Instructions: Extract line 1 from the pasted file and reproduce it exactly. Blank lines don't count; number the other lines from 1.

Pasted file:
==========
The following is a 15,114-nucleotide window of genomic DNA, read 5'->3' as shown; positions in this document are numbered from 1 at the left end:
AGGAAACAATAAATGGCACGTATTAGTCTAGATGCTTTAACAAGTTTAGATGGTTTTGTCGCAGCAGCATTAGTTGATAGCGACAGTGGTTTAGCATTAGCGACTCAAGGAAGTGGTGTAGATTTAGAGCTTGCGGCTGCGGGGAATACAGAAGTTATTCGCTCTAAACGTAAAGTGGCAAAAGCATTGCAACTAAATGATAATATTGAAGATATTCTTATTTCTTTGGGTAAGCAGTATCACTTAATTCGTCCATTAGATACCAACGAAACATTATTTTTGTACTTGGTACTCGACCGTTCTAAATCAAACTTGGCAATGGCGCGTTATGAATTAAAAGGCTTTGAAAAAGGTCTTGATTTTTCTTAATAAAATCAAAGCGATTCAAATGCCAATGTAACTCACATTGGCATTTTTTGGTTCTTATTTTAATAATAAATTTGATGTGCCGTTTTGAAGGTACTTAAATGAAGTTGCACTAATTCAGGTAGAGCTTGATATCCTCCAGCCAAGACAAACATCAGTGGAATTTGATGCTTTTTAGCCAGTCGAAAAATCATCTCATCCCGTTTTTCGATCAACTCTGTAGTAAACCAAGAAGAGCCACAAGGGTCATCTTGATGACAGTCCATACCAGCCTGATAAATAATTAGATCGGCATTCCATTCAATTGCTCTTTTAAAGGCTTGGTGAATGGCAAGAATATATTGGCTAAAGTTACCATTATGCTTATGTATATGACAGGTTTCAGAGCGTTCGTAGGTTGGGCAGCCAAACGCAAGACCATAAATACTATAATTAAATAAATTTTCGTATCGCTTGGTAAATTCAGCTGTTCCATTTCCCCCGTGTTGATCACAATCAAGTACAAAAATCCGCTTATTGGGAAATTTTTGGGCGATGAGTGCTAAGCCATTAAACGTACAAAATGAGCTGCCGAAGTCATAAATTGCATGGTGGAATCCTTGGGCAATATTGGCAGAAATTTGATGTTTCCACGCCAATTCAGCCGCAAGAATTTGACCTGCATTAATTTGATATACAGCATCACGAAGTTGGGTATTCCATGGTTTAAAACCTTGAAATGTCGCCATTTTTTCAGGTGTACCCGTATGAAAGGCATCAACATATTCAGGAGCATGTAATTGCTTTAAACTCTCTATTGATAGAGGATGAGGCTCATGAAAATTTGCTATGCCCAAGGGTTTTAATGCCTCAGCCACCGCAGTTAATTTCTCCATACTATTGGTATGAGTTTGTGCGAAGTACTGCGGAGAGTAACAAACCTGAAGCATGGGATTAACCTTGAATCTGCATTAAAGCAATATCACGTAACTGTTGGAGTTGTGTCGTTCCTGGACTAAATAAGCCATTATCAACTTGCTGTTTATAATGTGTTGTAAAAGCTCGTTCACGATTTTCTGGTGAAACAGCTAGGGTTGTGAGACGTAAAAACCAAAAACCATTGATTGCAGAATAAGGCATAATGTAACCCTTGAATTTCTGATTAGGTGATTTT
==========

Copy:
The following is a 15,114-nucleotide window of genomic DNA, read 5'->3' as shown; positions in this document are numbered from 1 at the left end: